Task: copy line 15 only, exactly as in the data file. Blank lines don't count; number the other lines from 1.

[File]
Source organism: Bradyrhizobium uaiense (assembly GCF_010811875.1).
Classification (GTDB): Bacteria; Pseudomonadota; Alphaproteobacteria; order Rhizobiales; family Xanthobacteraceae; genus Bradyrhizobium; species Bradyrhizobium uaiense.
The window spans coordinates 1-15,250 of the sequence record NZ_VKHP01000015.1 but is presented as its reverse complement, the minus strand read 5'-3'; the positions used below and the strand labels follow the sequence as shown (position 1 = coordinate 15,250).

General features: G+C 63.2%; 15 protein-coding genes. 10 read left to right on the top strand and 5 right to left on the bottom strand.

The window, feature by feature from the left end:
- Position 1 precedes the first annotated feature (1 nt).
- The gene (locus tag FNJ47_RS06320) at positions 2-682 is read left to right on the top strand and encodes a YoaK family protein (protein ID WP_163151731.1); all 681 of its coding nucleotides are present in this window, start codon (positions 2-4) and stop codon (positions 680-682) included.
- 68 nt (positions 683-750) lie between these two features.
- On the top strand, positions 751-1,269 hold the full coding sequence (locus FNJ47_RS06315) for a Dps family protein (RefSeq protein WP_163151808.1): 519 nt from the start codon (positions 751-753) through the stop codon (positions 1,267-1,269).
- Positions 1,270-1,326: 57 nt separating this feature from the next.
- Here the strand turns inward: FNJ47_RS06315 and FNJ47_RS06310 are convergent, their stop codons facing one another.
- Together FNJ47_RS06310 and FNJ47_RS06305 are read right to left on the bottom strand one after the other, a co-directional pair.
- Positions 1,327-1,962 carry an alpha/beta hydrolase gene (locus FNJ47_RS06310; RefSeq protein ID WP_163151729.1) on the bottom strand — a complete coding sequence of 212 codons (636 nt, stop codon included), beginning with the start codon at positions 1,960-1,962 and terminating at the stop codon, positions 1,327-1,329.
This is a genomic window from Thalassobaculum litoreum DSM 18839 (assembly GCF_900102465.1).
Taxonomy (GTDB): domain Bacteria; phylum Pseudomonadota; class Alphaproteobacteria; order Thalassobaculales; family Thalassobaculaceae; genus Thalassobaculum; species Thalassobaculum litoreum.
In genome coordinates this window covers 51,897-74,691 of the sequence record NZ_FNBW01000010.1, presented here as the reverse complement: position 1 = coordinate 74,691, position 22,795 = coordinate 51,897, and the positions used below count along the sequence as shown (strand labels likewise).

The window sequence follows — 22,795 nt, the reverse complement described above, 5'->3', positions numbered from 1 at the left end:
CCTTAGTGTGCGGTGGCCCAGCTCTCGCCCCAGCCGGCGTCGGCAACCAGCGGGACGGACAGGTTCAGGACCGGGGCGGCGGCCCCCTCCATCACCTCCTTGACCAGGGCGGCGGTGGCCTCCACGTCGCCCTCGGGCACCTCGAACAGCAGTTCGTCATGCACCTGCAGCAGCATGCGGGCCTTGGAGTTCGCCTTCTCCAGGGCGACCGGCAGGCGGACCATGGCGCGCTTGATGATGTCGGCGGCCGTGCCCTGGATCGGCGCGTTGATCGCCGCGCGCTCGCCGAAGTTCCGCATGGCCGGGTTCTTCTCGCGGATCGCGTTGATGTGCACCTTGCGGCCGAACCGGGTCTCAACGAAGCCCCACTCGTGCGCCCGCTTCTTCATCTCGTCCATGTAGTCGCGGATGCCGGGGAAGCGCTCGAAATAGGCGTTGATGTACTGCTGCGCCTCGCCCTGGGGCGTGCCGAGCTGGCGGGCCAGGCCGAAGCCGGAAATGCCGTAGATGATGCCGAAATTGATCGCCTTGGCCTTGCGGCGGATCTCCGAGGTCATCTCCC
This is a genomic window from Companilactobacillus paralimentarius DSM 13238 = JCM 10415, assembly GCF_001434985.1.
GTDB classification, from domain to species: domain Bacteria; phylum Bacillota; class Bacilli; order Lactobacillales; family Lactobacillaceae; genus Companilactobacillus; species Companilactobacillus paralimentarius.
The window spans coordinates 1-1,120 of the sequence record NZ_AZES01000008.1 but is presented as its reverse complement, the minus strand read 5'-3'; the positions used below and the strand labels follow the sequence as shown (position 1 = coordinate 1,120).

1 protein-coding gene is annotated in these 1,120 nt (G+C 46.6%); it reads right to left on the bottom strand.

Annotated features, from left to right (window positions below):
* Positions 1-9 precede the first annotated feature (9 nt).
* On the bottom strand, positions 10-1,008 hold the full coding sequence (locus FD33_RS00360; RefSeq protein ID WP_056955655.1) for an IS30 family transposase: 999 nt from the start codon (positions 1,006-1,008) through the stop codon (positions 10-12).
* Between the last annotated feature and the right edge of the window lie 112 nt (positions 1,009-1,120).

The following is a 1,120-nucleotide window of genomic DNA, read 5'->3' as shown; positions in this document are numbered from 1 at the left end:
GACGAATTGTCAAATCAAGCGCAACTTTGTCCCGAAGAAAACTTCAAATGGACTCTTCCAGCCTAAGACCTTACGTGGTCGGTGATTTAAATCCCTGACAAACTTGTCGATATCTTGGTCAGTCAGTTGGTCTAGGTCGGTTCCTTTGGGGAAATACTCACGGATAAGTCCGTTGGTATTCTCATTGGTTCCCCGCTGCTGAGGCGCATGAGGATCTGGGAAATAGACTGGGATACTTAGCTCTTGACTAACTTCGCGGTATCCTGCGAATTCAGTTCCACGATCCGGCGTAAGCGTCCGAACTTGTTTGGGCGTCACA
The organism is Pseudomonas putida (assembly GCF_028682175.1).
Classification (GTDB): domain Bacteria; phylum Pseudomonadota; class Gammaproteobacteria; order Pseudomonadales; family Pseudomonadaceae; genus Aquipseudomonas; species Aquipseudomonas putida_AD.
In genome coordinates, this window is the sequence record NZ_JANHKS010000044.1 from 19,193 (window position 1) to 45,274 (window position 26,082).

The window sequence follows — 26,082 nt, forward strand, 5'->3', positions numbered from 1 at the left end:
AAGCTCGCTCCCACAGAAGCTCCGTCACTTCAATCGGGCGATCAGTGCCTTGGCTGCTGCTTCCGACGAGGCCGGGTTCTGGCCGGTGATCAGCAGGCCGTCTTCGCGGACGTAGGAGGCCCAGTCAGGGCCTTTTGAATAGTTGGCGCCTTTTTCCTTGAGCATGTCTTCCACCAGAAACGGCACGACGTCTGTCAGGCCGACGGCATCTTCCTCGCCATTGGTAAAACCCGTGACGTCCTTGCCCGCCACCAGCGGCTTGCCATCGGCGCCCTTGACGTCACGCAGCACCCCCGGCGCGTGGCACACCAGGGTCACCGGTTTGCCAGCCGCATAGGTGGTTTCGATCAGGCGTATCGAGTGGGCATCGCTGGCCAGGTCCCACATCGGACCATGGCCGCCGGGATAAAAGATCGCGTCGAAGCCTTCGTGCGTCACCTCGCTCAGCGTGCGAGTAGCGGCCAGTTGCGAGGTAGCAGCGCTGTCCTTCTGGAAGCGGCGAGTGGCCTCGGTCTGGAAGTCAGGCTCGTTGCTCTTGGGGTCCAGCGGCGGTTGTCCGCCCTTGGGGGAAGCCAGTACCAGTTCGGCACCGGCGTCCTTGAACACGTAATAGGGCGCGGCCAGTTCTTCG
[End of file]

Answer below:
Taxonomy (GTDB): domain Bacteria; phylum Pseudomonadota; class Alphaproteobacteria; order Thalassobaculales; family Thalassobaculaceae; genus Thalassobaculum; species Thalassobaculum litoreum.